historic amount of material need: cement, minerals,
timber. China is already scouring the globe for this stuff.
One interesting issue is this weird, neocolonial era that
Africa is in now. China has been pouring billions of dollars into development oriented toward whisking away
Africa’s natural resources. And, frankly, they don’t care
that much about the Africans. The endgame in that picture is not pretty. So, worst-case scenario, China goes
down the same oil-slicked path that we’ve been on.
And the best-case scenario?
There are lots of signs that China may well become a
model for a more sustainable way of urban development. Now, I’m being optimistic here, because every
time I get excited about these sorts of things, there will
be ten things that sober me. But there are several indications that China is already heading in the right direction. The government understands that the continued
growth of the economy and the happiness of the people
are predicated on reversing the terrible pollution in
China’s cities and putting a stop to the environmental
degradation. Going green is not a lifestyle option for
them. It’s a matter of survival. The government has
passed a lot of legislation to stop pollution. Now, the
enforcement of that is a whole other story. There’s a lot
of corruption, a lot of turning a blind eye. But China has
the world’s number one installed base of solar heating,
solar electricity, and wind power. These are areas where
China is already ahead of the rest of the world. And, if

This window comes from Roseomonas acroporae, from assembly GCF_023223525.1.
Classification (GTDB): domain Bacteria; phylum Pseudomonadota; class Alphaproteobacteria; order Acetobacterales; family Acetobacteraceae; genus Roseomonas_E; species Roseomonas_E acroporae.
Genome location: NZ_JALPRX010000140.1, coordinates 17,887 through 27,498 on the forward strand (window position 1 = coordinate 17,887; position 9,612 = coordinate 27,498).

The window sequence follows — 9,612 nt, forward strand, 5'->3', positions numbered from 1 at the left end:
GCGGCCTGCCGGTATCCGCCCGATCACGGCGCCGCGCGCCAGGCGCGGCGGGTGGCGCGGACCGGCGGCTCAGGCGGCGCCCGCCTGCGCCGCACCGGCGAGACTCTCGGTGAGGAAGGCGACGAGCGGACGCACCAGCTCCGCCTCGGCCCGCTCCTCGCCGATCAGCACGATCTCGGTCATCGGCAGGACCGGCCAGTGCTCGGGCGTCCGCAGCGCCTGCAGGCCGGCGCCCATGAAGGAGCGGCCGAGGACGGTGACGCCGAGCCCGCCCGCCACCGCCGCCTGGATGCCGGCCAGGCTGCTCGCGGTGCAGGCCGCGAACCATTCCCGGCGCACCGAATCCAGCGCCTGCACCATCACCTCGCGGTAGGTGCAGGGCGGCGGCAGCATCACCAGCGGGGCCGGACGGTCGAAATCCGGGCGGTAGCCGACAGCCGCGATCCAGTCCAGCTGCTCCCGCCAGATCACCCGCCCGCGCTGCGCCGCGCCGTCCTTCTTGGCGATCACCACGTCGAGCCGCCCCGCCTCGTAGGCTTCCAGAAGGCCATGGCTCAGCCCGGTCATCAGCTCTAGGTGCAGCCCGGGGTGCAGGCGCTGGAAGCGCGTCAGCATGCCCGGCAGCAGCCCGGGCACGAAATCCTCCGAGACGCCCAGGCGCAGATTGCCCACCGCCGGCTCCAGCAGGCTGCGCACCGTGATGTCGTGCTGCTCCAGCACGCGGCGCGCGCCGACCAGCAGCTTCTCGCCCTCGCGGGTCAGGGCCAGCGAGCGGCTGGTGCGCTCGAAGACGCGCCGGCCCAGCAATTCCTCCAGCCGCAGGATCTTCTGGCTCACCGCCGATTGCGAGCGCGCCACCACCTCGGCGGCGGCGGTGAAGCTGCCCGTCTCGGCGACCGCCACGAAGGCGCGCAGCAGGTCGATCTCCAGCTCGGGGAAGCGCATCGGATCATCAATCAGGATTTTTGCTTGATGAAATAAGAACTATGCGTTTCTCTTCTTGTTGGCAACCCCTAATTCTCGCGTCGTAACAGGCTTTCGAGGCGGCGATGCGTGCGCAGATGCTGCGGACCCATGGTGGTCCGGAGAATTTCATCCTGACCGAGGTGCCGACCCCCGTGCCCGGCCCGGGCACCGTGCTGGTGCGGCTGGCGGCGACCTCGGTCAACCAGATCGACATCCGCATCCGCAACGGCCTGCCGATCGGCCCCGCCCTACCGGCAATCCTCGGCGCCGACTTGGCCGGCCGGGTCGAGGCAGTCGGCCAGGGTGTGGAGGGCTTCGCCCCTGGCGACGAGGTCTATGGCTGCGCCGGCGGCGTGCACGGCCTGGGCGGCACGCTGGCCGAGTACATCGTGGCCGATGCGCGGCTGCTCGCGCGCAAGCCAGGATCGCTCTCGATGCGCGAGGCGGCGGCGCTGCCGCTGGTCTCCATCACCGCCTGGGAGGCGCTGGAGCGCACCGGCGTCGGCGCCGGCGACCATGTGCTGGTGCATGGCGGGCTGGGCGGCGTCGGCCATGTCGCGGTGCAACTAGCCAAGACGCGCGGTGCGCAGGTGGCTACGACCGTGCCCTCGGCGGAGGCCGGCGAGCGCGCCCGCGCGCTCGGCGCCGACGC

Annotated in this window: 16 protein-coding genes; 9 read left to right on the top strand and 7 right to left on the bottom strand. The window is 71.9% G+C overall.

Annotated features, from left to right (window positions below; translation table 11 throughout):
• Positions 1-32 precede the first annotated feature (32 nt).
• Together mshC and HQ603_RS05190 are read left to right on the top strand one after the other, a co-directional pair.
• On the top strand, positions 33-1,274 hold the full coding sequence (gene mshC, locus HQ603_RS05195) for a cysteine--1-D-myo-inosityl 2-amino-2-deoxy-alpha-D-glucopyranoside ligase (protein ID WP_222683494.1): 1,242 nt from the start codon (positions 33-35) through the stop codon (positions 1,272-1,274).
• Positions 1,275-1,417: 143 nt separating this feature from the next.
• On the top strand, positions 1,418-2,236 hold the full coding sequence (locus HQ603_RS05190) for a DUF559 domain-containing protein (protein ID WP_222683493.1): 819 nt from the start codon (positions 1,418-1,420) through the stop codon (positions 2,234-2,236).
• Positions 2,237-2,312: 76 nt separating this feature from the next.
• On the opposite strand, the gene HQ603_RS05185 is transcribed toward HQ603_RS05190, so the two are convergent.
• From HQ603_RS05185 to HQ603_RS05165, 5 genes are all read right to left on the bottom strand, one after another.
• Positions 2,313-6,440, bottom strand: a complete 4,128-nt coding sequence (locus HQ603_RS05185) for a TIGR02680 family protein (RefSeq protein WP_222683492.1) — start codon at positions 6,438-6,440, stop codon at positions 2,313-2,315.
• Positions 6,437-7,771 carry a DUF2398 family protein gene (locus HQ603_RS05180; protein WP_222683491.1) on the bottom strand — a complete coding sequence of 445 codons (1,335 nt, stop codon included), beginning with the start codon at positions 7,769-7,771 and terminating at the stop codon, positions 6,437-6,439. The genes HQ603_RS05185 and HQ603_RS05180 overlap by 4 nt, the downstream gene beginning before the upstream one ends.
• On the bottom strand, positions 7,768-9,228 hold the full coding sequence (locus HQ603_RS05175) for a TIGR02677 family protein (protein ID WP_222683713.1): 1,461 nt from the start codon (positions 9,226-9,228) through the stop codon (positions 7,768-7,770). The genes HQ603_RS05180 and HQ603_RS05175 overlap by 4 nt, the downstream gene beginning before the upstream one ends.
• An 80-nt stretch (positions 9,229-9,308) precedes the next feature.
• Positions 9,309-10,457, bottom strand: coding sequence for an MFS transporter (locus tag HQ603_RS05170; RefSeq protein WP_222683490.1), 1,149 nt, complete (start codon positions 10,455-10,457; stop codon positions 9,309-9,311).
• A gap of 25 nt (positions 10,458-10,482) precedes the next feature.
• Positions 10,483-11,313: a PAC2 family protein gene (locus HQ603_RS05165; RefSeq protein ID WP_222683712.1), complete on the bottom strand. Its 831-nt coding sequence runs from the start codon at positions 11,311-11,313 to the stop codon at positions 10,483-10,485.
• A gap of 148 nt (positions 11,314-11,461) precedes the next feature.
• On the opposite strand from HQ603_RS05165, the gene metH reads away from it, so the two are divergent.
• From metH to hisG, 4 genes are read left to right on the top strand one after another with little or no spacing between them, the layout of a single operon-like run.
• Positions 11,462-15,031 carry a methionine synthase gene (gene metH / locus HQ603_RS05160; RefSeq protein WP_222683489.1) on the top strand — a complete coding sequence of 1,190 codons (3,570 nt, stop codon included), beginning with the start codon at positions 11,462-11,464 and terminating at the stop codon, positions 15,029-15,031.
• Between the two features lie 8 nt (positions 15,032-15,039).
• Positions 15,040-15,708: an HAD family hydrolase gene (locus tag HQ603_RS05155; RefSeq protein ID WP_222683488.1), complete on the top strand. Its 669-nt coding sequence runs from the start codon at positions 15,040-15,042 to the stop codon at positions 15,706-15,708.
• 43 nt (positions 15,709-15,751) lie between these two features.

they could apply the economies of scale—just the sheer
ambition and ability to manufacture on a large scale—to
making solar, photoelectric cells, then that really could
The twentieth century was the American century. Are
we in the Chinese century?
I think so. The rise of China will be one of the great stories of this century. I see a lot of historic parallels. At the
beginning of the twentieth century, Henry James had
spent about twenty years away from the United States.
They were critical years: the industrial revolution, large-scale immigration. And then he came back around 1904,
and he wrote about seeing those towers in Lower
Manhattan for the first time. The tone that he writes
with, regarding these buildings, had that same mix of
awe and fear, envy and admiration and befuddlement,
that I’ve felt myself and seen in others writing about
rising skyscrapers in Pudong, Shanghai, or Shenzhen.
Chicago, New York, and San Francisco were the Shenzhen and the Guangzhou of one hundred years ago. I
feel that we now look to China in a way that’s remarkably
similar to the way old-world Europeans felt about us. We
have become the Old World. Now, I’m not saying we’re
finished. But, as far as urban ambition, we are, I think,
finished. With the exception of sustainability and green
design, we have done almost nothing truly innovative in
the last thirty years in the U.S. in terms of architecture
and urbanism. So the muse of future urbanism has
moved to China. And that notion we used to have here—
that “make no little plans” kind of passion, to quote
Daniel Burnham—is long gone. Even in a Guinness Book
of World Records way, China has beaten us on all the
points: the biggest bridges, the longest tunnels, the tall-est buildings. You could j°ust go through the list. They now hold all the trophies.